The Omak-Okanogan County Chronicle in Eastern Washington State this week reported on a warning issued by the Okanogan County Public Health Department about food-borne botulism associated with home-canned asparagus.
Arid areas of Eastern Washington are prime growing areas for asparagus and more home-canning is occurring as people try to economize in a tough economy. Food-borne botulism often has been from home-canned foods with low acid content, such as asparagus, green beans, beets and corn.
According to the newspaper:
Botulism is a rare but serious paralytic illness caused by a nerve toxin produced by Clostridium botulinum. Food-borne botulism is caused by eating foods that contain the botulism toxin.
It can be especially dangerous since many people can be poisoned by eating contaminated food. An average of 145 cases of botulism are reported each year in the U.S. Of them, about 15 percent are food-borne.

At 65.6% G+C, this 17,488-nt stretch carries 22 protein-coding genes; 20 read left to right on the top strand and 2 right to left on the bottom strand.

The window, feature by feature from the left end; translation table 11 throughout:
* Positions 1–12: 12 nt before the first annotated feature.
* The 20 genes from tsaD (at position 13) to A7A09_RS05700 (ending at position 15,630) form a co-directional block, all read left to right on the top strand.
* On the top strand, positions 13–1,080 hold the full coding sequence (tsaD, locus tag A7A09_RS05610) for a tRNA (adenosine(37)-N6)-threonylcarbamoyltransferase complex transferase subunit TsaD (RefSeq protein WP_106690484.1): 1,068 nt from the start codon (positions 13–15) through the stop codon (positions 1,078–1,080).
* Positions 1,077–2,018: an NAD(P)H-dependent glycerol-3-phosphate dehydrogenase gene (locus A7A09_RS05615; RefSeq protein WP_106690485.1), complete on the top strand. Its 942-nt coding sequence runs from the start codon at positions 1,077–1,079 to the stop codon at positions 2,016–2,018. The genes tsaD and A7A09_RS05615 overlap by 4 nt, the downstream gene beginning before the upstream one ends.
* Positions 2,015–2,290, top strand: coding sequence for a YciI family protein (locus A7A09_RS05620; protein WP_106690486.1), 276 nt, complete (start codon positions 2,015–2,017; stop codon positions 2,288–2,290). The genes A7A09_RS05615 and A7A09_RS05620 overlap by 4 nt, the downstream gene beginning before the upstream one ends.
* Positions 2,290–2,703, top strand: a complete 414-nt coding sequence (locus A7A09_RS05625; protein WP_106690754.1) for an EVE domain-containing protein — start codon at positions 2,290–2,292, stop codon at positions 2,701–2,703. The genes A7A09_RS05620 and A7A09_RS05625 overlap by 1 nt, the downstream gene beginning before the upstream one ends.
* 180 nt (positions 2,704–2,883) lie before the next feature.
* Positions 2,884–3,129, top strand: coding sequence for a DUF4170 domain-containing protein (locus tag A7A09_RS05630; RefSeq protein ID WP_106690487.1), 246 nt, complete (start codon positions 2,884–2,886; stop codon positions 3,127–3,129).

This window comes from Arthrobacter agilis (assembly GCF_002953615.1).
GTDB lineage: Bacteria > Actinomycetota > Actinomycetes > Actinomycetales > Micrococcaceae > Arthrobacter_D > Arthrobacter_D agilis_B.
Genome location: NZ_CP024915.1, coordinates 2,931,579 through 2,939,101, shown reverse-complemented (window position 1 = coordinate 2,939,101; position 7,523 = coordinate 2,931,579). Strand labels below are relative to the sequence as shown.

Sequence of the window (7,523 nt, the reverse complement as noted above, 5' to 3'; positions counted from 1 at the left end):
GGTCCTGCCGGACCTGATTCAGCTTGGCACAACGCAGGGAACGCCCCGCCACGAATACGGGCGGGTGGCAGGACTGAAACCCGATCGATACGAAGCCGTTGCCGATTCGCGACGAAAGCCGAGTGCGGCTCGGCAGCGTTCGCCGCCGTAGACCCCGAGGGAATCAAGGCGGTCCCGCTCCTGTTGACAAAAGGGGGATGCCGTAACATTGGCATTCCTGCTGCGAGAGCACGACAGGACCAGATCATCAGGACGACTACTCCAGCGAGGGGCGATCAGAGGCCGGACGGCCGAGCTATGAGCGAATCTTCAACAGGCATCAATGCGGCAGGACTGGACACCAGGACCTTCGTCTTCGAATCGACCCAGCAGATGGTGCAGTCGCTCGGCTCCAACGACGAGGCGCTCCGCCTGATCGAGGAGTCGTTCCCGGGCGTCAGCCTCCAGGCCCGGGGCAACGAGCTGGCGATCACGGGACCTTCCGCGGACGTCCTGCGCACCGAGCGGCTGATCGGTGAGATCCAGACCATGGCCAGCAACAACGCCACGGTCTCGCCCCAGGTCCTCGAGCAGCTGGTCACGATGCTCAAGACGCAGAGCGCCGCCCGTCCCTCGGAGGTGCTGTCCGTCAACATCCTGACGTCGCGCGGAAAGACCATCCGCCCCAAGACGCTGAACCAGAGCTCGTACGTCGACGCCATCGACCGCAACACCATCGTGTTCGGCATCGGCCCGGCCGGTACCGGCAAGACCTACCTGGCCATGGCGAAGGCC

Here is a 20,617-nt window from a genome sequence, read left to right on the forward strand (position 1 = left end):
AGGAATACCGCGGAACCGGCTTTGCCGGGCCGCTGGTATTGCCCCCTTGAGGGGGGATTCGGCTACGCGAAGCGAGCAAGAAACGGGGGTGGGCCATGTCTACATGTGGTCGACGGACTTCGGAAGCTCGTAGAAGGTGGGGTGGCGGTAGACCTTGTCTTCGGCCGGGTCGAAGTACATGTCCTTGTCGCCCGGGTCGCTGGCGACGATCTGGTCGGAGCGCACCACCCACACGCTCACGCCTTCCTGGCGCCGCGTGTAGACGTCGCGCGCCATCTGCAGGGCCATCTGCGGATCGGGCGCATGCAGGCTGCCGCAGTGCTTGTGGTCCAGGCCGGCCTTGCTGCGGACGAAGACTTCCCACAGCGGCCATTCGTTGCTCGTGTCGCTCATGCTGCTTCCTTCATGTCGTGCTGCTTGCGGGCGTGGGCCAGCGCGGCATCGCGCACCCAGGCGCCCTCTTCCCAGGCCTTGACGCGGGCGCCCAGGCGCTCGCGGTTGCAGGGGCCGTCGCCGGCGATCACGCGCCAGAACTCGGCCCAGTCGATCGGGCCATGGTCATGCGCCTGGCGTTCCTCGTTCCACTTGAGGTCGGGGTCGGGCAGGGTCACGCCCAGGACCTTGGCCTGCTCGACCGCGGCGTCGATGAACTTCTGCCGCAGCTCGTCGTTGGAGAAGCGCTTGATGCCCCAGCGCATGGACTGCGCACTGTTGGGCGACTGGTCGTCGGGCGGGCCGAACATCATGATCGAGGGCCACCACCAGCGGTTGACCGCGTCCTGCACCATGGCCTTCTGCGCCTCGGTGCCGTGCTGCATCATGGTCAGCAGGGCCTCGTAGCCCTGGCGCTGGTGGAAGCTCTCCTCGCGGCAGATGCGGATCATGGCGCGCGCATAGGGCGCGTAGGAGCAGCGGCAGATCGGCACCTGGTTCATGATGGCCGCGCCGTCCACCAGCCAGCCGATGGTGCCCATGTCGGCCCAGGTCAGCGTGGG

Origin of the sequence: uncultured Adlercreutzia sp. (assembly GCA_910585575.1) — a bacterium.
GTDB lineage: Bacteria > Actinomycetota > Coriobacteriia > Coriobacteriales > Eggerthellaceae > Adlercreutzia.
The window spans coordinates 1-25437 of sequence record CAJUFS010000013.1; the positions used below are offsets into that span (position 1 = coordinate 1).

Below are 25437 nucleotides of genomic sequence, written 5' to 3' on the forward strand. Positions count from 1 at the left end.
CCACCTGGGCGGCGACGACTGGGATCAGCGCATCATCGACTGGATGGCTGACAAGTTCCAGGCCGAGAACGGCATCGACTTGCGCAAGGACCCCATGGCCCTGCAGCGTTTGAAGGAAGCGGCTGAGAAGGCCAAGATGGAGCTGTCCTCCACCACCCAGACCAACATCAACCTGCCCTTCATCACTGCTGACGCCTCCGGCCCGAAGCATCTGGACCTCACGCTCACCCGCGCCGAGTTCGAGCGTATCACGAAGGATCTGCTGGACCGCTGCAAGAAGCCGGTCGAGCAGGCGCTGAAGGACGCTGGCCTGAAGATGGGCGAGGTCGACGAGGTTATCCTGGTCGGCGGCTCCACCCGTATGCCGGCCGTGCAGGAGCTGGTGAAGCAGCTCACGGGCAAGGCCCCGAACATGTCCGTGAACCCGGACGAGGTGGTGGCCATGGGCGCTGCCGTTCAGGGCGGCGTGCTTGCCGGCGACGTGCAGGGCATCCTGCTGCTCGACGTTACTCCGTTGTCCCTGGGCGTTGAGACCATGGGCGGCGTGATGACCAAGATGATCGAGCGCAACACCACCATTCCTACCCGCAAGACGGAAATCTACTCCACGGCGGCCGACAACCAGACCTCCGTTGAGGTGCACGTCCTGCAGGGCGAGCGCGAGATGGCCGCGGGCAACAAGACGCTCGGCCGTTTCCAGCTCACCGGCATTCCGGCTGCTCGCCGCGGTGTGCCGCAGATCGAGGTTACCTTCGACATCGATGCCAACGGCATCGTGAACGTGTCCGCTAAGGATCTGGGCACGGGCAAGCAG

All forms of botulism can be fatal and are considered medical emergencies. The classic symptoms of botulism include double vision, blurred vision, drooping eyelids, slurred speech, difficulty swallowing, dry mouth and muscle weakness, the health district said.
If untreated, the symptoms may progress to cause paralysis of the arms, legs, trunk and respiratory muscles.
Food-borne botulism often has been from home-canned foods with low acid content, such as asparagus, green beans, beets and corn.
Read more in the Chronicle.